Guest Lecturing At William Penn Charter School

I had the extreme pleasure of talking at William Penn Charter School today to Thomas Rickards’ high school class on comparitive religion. I was invited to speak on my narrative as an American Muslim and how and why I became Muslim as well as other issues facing the American Muslim community(ies). The students were all quite cordial and asked pertinent questions. I must say that I was truly impressed with the school. The students carried themselves with a quiet dignity, never shouting or creating a raucous. The school itself had an open, serene quality to it. Somewhere I could see myself sending my own children (if I had any). My parents also joined me and had an opportunity to listen in on the conversation. It was a great experience, one that I hope to have the pleasure to repeat again. Below are a few shots of the school and a few afterwards, with my parents. Enjoy.

Mom & Dad, Manayunk

Ridge Ave, Manayunk

Mom, Manayunk

William Penn Charter School, Near Germantown

William Penn Charter School, Near Germantown

8 Comments Guest Lecturing At William Penn Charter School

  1. theblog@manrilla.net'Marqas

    Salaams and thanks. I think I really dig that one of my folks, if I can say so. I miss them terribly, as I don’t get to see them often. Thanks for the kind words. And thanks to Tom’s class. I really enjoyed talking with them.

  2. nuralanur23@gmail.com'M. Shahin

    Salaam Alakium,

    I’m glad the talk went well for you. May Allah send blessings your way for spreading the message of Islam to others. We need more people to take up this important task.

    Loved the pictures of your parents, especially that first one. Tell your mom that is a nice jacket 🙂

    Ridge Ave is a nice pic also. I like the other little pictures in it, and the back of Daily News.

  3. islamiclawetc@gmail.com'Hood

    Salam Alaikum
    You didn’t happen to record the class or have some notes to post did you? Or maybe you can tell us about the students questions/reactions? I’m interested in hearing how it went, its not everyday that an american Muslim is even thought of to present Islam in a school setting.

  4. theblog@manrilla.net'Marqas

    Thanks, Titus. Your words are most kind. I do feel very fortunate for having the parents I have. An appreciation that grows as I do. They think quite highly of you as well. I hope we’ll have some time to sit and have dinner together at some point in the future.

  5. theblog@manrilla.net'Marqas

    Hood,

    Salam Alaikum
    You didn’t happen to record the class or have some notes to post did you? Or maybe you can tell us about the students questions/reactions? I’m interested in hearing how it went, its not everyday that an american Muslim is even thought of to present Islam in a school setting.

    I did not record the class but I do have plenty of mental notes. What would you like me to ellaborate on? You are correct, that not many people usually look to an American Musilm because our Islam is sometimes not seen as “authentic”. But this is starting to change as Islam takes roots in America – i.e., putting an American face on Islam here.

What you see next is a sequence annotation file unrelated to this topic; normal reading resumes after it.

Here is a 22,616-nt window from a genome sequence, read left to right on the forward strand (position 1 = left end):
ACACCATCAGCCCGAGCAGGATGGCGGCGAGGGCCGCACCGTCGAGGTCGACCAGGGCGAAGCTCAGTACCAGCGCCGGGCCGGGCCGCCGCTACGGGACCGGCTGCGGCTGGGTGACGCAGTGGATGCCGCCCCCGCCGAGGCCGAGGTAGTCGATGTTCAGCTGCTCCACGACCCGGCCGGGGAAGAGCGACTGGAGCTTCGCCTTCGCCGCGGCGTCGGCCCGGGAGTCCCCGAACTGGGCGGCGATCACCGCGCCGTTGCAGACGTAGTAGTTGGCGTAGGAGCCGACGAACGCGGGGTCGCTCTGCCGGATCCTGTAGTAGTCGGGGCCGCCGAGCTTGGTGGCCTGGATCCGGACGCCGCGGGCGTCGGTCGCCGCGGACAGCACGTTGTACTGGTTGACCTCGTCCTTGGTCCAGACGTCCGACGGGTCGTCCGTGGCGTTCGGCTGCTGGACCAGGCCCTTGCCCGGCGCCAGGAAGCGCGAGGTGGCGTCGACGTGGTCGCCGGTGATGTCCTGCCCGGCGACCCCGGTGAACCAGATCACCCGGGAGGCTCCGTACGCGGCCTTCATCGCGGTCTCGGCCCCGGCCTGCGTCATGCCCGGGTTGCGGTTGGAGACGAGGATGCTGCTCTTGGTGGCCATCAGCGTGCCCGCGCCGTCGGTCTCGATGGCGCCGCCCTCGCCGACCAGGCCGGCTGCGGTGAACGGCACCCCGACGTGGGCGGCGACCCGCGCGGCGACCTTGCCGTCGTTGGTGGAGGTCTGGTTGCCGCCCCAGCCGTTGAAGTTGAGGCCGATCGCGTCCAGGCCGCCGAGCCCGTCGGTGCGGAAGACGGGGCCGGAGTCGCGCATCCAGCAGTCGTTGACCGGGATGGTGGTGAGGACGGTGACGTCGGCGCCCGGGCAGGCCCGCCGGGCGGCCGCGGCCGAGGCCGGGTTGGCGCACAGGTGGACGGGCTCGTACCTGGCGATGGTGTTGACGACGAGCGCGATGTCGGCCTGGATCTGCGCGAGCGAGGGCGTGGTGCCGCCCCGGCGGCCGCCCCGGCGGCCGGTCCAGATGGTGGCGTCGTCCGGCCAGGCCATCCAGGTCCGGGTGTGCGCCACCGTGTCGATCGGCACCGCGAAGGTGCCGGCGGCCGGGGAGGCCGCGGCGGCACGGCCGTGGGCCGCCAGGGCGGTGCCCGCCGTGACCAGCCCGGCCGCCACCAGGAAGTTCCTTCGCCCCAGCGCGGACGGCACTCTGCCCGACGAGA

As for questions, they ranged from why did I become Muslim to the nature of Muslim/Muslim and Muslim/non-Muslim relations. They were inquisitive on how Muslims of different ethnic/racial backgrounds associated with each other. I illustrated how the African-American community has a very different agenda (or should in my opinion) than the ethnic community does. And I also pointed out that a people’s history influences very much how they operate in their context (how Blackamerican Muslims relate to whites, both Muslim and non-Muslim alike).

    Another topic was the effect that 9/11 had on Muslim conciousness in America. I spoke again, on how one’s background shapes one’s perspective towards 9/11. Ethnic Muslims have taken the role of apologists to a far greater extent than indigenous American Muslims, because it’s “their face” that’s on 9/11 and not ours.

    I talked more about why I have chosen to stay Muslim versus becoming Muslim. I explained that it’s not difficult to become something but longevity is something else.

    Let me know if you’ve got other questions.

  6. aethereal@aol.com'Titus

    Marc…your parents are truly wonderful and you must know how lucky you are to have them…I am so glad they had a chance to see and be a part of the wonderful things you are doing to help our communities live together through understanding and tolerance. Keep up the good work and good things will follow you in life.
    Titus

  7. raheemah@post.harvard.edu'Fatimah

    Marc … your comments at Penn Charter were thoughtful and really hit the mark. If more people (especially young people) had an opportunity to engage in this type of dialogue with Muslims I think it would help demonstrate that there is nothing strange about being equally Muslim and American. Too often, Islam is relegated in the media and even within Muslim communities to some extent as a religion that “belongs” to people in foreign countries.

    I’m glad that your parents had a chance to visit the City of Brotherly (albeit somewhat rainy lately) Love and share the experience at Penn Charter with you!

  8. islamiclawetc@gmail.com'Hood

    You said:
    “I illustrated how the African-American community has a very different agenda (or should in my opinion) than the ethnic community does.”

    So how did that go? and what are your thoughts on the subjects? Did you find that they were sympathetic with the concept or that they rolled all muslims up into a big ball?

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